Are you here from my previous post on the importance of wearing sunscreens? Or just landed from a google search? Either way, welcome!! I am excited to share my top 5 sunscreens in 2020 by categories! I want to start out by saying that understanding what is indicated on your sunscreen labels is particularly important.

In most cases, if not all, you will see SPF and Broad Spectrum as probably the most universal language when it comes to sunscreens, and in some cases you will see PA+ depending on where your sunscreen is formulated from. They are all measures of how they protect you from the rays, but just differ in their own ways.

I may have mentioned this before but because in the FDA and Health Canada (and Canada are subject to FDA regulations) both countries classify sunscreens as an over-the-counter medication, so SPF labelling is a requirement. Whereas in Europe and Asia they classify sunscreens as cosmetic so while SPF classification isn’t mandatory they still do it for informational purposes and indicate it on their labels and packaging anyways.

SPF stands for Sun Protection Factor, this protects you from the UVB rays and not neecessarily the UVA rays, and just how long it will protect you before your skin starts to burn. This also depends on your skintone as it ties into melanin production. When melanin is created that is your body’s way of protecting your skin from burning under the sun. So darker skintones have different melanin production than lighter skintones. One thing that I did want to mention is no matter your skintone, nobody is immune to the sun, so please wear sunscreen to protect your beautiful skin.

Broad Spectrum means it has filters that will protect you from both the UVA and UVB rays.

And if you are just getting into Korean or Japanese beauty, you will have already noticed the PA+ on the labels as well, which is a grading system that started in Japan and now more broadly used in both Japan and Korea. On top of the Broad Spectrum protection, PA grading system is used to inform consumers how much UVA rays it can protect your skin by the + signs. They range from 1 being some to 4 being extremely high — and it’s not to say the single + is bad, bc if you know you’re indoors mostly and away from the windows, atleast you know that you are getting some coverage. However PA+ grading system is not approved by the FDA or EU standards also why you wouldn’t see it on North American or European formulated products. But you will see it on almost, if not all Japanese and Korean sunscreens.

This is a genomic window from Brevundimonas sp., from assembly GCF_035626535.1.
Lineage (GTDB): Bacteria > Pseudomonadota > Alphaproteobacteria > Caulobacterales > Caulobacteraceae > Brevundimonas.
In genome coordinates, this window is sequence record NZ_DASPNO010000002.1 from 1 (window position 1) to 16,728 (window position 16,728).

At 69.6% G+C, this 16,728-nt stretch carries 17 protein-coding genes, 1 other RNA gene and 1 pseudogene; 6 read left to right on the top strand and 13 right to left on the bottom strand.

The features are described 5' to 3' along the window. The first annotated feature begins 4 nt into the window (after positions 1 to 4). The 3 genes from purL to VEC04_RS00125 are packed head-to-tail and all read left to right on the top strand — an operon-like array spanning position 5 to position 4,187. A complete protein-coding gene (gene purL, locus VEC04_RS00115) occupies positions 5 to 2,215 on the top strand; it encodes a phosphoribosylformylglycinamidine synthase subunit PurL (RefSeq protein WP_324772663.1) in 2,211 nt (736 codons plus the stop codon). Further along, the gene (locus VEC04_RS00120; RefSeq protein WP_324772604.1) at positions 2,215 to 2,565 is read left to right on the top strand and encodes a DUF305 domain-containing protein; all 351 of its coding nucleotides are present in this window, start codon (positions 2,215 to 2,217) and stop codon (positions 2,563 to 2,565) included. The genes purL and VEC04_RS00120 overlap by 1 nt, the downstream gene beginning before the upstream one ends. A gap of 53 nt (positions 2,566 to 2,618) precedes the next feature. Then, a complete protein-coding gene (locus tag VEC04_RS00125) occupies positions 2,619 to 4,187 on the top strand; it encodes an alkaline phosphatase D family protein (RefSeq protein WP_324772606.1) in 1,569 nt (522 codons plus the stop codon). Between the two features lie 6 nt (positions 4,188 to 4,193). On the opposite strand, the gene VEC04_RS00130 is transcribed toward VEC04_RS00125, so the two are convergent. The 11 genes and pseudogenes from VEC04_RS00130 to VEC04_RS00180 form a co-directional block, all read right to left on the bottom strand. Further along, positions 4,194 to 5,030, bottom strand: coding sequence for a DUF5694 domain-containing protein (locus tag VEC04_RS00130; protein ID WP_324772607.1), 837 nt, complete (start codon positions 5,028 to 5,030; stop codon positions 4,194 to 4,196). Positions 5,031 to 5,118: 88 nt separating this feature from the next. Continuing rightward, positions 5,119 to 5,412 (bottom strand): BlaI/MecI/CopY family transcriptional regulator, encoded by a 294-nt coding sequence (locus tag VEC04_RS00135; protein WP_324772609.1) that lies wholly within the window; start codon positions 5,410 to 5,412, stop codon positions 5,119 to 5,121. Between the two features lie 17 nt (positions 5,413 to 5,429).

Let’s get into it – here are the top 5!

US formulated physical mineral sunscreens:

US formulated synthetic chemical sunscreens:

Korean synthetic chemical suncreens:

US formulated sunscreens for Children (ages 6 months and up): *Note that the first one is a synthetic chemical option.

Best Tinted Sunscreens:

Best Sunscreen Sticks:

Best “Touch-Up” for reapplication when you are wearing makeup:
*note: this does not replace your suncreen as it will not give you the proper amount of coverage you need.

I call it the ABC‘s of sun skin concerns: skin aging, skin burning and skin cancer.

While I know that white casts are often what has us stop dead in our tracks and refraining from applying sunscreens but there has been so much technology to sunscreens so the whole bias on only physical mineral sunscreens being better really needs to stop. And if you’re wondering why physical mineral sunscreens often leave a white cast than a synthetic chemical would, let me try to put this into another perspective, it’s active ingredients; zinc oxide and titanium dioxide are actually used to make white paint, and so the only downside to choosing physical mineral sunscreens is that in theory if you put less, the less “white” cast it would leave behind, but it also means that you are not getting the full coverage you need to protect your skin from the UV rays.

And I have to reiterate that natural ingredients also gets processed to get rid of toxic contaminents, and often coated with synthetic chemical to stop them from being photocatalytic, if not coated you would get patchy protection. So I hate to burst your Natural/Clean beauty utopic bubble, but there really is no such thing as all natural. Just remember that, when you are out and about shopping for your next sunscreen.

If you want to see reviews on some of these be sure to check out my next post, the second part to my “Sexy Suncare: Reviews on Sunscreens” and see some additional information which I didn’t get to cover in the video as well.

I hope you found this to be helpful!

The views expressed on this site are that of my own and are provided for informational purposes only. I make no warranties about the suitability of any product or treatment referenced or reviewed here for any person other than myself and any reliance placed on these reviews or references by you is done so solely at your own risk. Nothing on this site shall be construed as providing dermatological, medical or other such advice and you are always advised to seek the advice of a suitable professional should you have any such concerns.